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Chapter Six

The bear led Aiden to a small cave at the base of a cliff. Bones from fish and other small game were scattered around the perimeter, remains from former meals. Aiden climbed off the bear’s back and tossed his stick onto the ground. The wind was getting chilly. He pulled his arms into his shirt, rubbing his chest. The empty sleeves waved like flags. He looked at the cave and said the first thing that came to his mind.

“Looks like a butt.”

With its rounded exterior and identifiable crack running up from the top of the cave, one could say it looked like a butt. As a matter of fact, one did say.

Aiden followed the bear inside and sat down on a damp rock. His clothes were ruined. His shoes were caked in mud. Scratches covered his legs, along with bug bites. His hair was a ragged bush full of leaves and sticks. His eyes were tired and bloodshot.

“Bear, it’s cold,” Aiden said, rubbing his chest harder. He did not feel his own long nails digging into his skin, cutting him.

The bear was at the mouth of the cave, standing watch. When the first drops of rain started to fall, the bear stayed put. Soon, it was pouring. The rain was so thick that Aiden could not see any of the droplets. It was just one large wall of water coming straight down. Water began to seep into the cave and form pools at all the low points. Aiden smacked the bottoms of his shoes in the pools, making a game out of seeing who would make the biggest splash. As the sole player of this game, he always won.

“Bear, look,” he said. The bear did not look. Nothing could interrupt its watch—not a torrential downpour or a restless boy splashing puddles in a cave. Nothing.

Aiden began to worry. If it was raining here, then it was probably raining at the car where his mom was sleeping. Some of the windows on the car were broken. Would the rain get inside? Would the area around the car begin to flood? Hard things for a young boy to ponder, but even harder when your internal temperature is dropping and you do not have the slightest clue where you are. He started to cry.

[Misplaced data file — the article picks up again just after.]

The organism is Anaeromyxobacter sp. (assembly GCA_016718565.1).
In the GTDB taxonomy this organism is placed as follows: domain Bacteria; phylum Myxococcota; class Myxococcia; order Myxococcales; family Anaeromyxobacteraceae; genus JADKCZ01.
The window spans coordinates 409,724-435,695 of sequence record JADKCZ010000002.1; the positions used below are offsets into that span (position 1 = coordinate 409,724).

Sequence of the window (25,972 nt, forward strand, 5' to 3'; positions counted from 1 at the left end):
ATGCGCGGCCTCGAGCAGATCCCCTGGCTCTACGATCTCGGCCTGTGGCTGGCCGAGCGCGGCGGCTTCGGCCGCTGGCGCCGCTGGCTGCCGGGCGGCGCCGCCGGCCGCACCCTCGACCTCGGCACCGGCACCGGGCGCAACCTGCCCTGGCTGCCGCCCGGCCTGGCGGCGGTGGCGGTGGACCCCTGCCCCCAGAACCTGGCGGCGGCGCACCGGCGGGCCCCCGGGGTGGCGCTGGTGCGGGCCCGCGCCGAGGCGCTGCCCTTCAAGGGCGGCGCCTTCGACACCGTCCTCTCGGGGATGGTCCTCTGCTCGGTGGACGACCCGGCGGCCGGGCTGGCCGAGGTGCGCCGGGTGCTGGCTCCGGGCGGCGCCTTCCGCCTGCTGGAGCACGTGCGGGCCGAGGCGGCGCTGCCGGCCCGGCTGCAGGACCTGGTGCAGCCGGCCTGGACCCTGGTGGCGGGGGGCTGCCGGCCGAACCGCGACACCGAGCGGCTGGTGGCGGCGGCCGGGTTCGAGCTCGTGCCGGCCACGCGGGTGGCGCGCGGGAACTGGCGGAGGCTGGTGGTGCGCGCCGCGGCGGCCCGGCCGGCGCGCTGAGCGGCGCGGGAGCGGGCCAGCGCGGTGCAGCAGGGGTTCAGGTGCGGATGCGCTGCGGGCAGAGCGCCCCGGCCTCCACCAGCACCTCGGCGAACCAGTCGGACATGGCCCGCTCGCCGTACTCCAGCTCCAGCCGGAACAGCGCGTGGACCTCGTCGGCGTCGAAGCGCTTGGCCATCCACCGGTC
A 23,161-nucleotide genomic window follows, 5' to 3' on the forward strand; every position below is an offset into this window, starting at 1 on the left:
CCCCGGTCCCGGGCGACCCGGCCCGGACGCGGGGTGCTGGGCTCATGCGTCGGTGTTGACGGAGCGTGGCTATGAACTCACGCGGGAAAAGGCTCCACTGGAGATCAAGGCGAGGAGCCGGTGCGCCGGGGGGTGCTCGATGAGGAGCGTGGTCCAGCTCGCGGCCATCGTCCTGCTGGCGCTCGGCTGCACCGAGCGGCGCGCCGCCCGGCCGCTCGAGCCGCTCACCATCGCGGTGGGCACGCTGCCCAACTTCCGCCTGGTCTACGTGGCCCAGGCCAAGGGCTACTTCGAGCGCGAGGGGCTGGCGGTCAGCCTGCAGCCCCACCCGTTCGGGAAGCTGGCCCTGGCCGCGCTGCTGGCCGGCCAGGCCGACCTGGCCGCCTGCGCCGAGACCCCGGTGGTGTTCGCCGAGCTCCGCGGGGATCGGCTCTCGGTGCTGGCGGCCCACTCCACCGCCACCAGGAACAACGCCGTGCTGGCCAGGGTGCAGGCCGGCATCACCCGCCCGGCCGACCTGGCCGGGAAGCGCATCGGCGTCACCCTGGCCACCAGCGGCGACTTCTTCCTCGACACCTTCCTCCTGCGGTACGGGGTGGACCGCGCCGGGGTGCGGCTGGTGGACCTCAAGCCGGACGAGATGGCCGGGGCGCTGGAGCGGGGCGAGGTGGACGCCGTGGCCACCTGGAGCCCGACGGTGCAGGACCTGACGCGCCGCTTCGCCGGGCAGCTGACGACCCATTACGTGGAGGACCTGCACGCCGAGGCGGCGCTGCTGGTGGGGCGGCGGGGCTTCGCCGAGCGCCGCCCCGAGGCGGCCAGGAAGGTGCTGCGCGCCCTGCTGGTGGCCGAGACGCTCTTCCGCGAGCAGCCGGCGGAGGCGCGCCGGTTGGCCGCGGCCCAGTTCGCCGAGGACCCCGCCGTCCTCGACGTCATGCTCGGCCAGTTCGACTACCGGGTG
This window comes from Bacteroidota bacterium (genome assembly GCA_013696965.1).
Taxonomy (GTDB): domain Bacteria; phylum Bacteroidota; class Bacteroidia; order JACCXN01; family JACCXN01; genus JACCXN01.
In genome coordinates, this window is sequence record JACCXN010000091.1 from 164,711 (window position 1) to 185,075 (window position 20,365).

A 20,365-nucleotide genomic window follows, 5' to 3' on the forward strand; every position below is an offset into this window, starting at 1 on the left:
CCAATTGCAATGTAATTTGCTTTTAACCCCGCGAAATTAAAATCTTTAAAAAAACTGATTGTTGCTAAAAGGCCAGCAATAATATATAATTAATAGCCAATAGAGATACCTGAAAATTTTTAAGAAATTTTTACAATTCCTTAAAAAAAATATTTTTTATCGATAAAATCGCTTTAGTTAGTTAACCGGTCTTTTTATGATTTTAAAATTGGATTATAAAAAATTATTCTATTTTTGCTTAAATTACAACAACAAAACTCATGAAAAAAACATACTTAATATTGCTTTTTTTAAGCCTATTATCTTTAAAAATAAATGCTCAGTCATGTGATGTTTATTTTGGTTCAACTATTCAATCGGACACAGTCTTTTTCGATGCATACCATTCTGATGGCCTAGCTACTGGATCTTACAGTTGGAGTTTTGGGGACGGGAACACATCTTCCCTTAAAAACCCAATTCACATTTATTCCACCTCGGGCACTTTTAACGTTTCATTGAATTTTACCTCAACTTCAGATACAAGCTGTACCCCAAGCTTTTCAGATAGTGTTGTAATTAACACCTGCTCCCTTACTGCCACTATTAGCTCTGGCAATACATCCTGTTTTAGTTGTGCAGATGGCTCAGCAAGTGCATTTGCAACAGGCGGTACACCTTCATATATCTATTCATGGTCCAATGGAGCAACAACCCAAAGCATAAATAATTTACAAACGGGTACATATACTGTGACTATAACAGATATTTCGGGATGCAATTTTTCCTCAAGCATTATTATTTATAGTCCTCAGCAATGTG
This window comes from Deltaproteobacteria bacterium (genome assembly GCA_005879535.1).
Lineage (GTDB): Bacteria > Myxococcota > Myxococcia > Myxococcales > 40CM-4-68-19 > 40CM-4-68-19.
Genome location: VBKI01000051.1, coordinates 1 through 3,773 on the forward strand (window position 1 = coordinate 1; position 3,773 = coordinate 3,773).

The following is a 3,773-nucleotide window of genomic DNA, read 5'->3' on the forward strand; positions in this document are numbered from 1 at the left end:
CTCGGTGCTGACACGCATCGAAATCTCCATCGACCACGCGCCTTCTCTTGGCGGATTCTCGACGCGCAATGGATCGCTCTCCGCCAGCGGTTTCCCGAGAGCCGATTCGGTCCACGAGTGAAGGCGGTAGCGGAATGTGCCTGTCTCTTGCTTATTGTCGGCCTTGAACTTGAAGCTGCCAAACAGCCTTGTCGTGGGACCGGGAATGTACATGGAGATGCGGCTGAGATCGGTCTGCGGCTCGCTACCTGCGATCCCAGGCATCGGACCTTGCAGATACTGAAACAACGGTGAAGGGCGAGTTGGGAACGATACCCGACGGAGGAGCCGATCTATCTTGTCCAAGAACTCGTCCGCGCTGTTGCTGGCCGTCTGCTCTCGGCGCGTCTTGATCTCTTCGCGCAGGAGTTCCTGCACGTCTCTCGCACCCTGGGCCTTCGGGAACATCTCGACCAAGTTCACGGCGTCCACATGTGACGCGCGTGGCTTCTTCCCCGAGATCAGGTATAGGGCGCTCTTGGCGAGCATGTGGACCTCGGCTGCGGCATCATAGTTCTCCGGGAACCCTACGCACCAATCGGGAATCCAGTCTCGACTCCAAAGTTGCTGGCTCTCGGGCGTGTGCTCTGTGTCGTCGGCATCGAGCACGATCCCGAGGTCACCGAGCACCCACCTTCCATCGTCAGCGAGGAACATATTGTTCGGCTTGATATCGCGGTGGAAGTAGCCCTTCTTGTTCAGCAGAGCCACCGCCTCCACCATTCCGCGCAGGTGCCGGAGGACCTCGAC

“I wish that the car didn’t go over the cliff,” he said. “I wish that my mom wasn’t sleeping. I wish …” He put his arms back in the sleeves. He ran his arm under his nose, the go-to Kleenex for every congested five-year-old. “I wish it would stop raining. Make it stop, bear!”

This time, the bear came over to Aiden. Maybe it was because Aiden was being too loud. Predators might have been nearby, looking for shelter during the rain. Aiden would never believe that. He knew that the reason the bear came over to him was because it was concerned.

“How much longer until we find the Good People?” Aiden said. “How much longer, bear?”

The bear mumbled something akin to an answer, but Aiden did not understand. He rested his back on the uncomfortable cave wall and cried. This was his breaking point. The last twenty-four hours had happened so fast that he did not have the proper time to understand it, to feel it.

The bear lay down next to Aiden, pointing its nose toward the entrance to the cave. The rain was still coming down hard. Aiden let the monotonous sound soothe his troubled soul. He crawled down from his rock and lay next to the bear, using its thick fur as a sort of chair to lean up against. The bear’s stomach rumbled (or had it purred?) when Aiden placed his head on top. It smelled like wet dog, but Aiden paid no mind. He did not smell the greatest either after walking through the woods. He desperately wanted to continue his search, until his legs and arms fell off, but like always, nighttime had other plans. Somewhere deep in the forest, where man had not yet stamped his footprint, a boy and a bear slept in a cave.

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